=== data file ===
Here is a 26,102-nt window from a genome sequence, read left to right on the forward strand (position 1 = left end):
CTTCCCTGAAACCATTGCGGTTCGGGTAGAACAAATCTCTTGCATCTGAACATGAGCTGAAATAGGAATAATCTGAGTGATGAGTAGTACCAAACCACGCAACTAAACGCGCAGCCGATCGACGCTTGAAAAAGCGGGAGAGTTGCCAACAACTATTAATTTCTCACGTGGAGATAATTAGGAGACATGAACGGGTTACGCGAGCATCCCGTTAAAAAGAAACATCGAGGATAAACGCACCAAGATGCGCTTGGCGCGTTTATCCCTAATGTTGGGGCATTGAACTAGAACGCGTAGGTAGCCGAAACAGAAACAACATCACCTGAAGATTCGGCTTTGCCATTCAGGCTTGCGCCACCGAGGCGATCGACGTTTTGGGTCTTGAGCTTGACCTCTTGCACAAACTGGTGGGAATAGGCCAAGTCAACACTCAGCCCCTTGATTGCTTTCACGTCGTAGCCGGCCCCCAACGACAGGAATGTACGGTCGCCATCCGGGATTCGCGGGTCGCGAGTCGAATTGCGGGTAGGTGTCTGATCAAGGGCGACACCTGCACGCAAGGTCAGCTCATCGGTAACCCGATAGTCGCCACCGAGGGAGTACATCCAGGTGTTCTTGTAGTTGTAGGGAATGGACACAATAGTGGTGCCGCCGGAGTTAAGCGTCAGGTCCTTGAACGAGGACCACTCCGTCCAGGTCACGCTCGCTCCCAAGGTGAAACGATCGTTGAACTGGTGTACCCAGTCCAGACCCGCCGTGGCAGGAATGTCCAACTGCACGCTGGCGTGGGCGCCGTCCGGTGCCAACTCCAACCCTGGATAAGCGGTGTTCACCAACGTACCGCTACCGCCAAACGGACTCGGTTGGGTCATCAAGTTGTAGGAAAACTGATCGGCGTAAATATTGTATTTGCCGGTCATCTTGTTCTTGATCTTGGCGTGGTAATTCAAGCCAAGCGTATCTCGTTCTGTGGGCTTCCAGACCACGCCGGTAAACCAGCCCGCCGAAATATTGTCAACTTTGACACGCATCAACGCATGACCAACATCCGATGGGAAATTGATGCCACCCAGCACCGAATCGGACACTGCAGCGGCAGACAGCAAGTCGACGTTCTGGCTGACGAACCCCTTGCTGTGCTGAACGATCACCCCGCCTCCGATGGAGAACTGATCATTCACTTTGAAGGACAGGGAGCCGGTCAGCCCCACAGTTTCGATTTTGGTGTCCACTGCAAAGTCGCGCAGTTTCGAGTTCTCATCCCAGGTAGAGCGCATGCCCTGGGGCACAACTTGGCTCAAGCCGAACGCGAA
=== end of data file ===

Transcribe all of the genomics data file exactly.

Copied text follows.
Here is a 26,102-nt window from a genome sequence, read left to right on the forward strand (position 1 = left end):
CTTCCCTGAAACCATTGCGGTTCGGGTAGAACAAATCTCTTGCATCTGAACATGAGCTGAAATAGGAATAATCTGAGTGATGAGTAGTACCAAACCACGCAACTAAACGCGCAGCCGATCGACGCTTGAAAAAGCGGGAGAGTTGCCAACAACTATTAATTTCTCACGTGGAGATAATTAGGAGACATGAACGGGTTACGCGAGCATCCCGTTAAAAAGAAACATCGAGGATAAACGCACCAAGATGCGCTTGGCGCGTTTATCCCTAATGTTGGGGCATTGAACTAGAACGCGTAGGTAGCCGAAACAGAAACAACATCACCTGAAGATTCGGCTTTGCCATTCAGGCTTGCGCCACCGAGGCGATCGACGTTTTGGGTCTTGAGCTTGACCTCTTGCACAAACTGGTGGGAATAGGCCAAGTCAACACTCAGCCCCTTGATTGCTTTCACGTCGTAGCCGGCCCCCAACGACAGGAATGTACGGTCGCCATCCGGGATTCGCGGGTCGCGAGTCGAATTGCGGGTAGGTGTCTGATCAAGGGCGACACCTGCACGCAAGGTCAGCTCATCGGTAACCCGATAGTCGCCACCGAGGGAGTACATCCAGGTGTTCTTGTAGTTGTAGGGAATGGACACAATAGTGGTGCCGCCGGAGTTAAGCGTCAGGTCCTTGAACGAGGACCACTCCGTCCAGGTCACGCTCGCTCCCAAGGTGAAACGATCGTTGAACTGGTGTACCCAGTCCAGACCCGCCGTGGCAGGAATGTCCAACTGCACGCTGGCGTGGGCGCCGTCCGGTGCCAACTCCAACCCTGGATAAGCGGTGTTCACCAACGTACCGCTACCGCCAAACGGACTCGGTTGGGTCATCAAGTTGTAGGAAAACTGATCGGCGTAAATATTGTATTTGCCGGTCATCTTGTTCTTGATCTTGGCGTGGTAATTCAAGCCAAGCGTATCTCGTTCTGTGGGCTTCCAGACCACGCCGGTAAACCAGCCCGCCGAAATATTGTCAACTTTGACACGCATCAACGCATGACCAACATCCGATGGGAAATTGATGCCACCCAGCACCGAATCGGACACTGCAGCGGCAGACAGCAAGTCGACGTTCTGGCTGACGAACCCCTTGCTGTGCTGAACGATCACCCCGCCTCCGATGGAGAACTGATCATTCACTTTGAAGGACAGGGAGCCGGTCAGCCCCACAGTTTCGATTTTGGTGTCCACTGCAAAGTCGCGCAGTTTCGAGTTCTCATCCCAGGTAGAGCGCATGCCCTGGGGCACAACTTGGCTCAAGCCGAACGCGAA